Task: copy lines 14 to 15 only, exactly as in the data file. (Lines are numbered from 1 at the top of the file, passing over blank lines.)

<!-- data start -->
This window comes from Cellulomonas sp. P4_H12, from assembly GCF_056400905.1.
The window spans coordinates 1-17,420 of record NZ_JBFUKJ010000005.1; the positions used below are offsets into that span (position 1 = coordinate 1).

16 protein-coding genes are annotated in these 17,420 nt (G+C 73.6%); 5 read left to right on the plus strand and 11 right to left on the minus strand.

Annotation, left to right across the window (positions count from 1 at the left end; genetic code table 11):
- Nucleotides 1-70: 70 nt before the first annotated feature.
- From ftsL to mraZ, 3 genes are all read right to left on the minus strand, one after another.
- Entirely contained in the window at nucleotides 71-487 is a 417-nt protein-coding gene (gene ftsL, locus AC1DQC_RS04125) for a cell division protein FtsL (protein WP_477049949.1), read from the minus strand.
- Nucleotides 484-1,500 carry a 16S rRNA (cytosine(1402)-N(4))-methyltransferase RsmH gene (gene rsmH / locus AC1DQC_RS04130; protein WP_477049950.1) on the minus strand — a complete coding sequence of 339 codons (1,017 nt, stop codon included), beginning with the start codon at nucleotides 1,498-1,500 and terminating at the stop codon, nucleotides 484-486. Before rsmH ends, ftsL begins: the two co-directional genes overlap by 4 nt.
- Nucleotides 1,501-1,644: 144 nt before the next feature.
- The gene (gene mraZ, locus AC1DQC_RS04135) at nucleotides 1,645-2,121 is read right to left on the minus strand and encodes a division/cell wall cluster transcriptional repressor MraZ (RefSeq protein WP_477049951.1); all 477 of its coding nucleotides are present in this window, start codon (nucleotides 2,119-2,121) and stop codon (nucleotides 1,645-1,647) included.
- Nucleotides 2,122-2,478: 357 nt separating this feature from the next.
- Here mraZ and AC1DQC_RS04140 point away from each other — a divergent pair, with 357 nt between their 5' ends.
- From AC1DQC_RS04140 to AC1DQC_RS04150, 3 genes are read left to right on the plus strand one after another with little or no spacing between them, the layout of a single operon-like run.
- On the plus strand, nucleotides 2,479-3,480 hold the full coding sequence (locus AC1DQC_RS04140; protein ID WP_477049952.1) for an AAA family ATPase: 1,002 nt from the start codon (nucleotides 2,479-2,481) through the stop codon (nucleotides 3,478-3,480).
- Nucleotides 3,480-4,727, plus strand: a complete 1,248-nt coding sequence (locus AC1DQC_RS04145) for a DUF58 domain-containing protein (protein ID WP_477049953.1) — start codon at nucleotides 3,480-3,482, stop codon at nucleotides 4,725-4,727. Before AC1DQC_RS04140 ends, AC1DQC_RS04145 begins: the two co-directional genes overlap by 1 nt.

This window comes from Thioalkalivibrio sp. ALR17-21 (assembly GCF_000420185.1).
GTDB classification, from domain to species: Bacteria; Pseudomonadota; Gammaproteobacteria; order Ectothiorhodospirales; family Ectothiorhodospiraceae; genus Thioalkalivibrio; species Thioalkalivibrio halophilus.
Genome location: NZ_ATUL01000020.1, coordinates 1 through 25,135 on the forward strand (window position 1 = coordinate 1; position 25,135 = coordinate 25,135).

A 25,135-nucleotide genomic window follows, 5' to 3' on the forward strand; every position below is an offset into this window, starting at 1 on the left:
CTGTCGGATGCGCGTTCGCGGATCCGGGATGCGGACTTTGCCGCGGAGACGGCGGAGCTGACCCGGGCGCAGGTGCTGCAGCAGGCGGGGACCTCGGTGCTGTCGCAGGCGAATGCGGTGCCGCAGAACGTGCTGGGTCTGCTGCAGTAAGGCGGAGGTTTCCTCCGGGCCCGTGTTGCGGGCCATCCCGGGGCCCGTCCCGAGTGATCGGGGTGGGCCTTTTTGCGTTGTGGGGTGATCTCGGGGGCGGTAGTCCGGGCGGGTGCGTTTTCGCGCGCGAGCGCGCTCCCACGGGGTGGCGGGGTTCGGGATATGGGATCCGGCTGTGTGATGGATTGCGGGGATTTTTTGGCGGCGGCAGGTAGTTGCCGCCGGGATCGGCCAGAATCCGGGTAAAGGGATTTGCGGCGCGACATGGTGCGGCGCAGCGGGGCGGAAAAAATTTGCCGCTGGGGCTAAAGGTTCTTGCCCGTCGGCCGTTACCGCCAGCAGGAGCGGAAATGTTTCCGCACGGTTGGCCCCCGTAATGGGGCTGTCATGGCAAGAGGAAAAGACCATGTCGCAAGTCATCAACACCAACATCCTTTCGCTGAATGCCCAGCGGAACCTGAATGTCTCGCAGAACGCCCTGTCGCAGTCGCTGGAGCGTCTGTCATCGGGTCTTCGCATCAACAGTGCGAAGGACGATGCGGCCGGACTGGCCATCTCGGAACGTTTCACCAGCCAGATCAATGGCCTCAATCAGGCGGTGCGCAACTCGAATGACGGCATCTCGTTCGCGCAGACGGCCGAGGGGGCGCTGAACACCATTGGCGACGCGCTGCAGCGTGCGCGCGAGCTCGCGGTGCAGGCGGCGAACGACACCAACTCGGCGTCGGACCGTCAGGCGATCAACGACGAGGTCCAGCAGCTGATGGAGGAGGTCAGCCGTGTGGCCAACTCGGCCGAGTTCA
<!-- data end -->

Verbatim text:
- On the plus strand, nucleotides 2,479-3,480 hold the full coding sequence (locus AC1DQC_RS04140; protein ID WP_477049952.1) for an AAA family ATPase: 1,002 nt from the start codon (nucleotides 2,479-2,481) through the stop codon (nucleotides 3,478-3,480).
- Nucleotides 3,480-4,727, plus strand: a complete 1,248-nt coding sequence (locus AC1DQC_RS04145) for a DUF58 domain-containing protein (protein ID WP_477049953.1) — start codon at nucleotides 3,480-3,482, stop codon at nucleotides 4,725-4,727. Before AC1DQC_RS04140 ends, AC1DQC_RS04145 begins: the two co-directional genes overlap by 1 nt.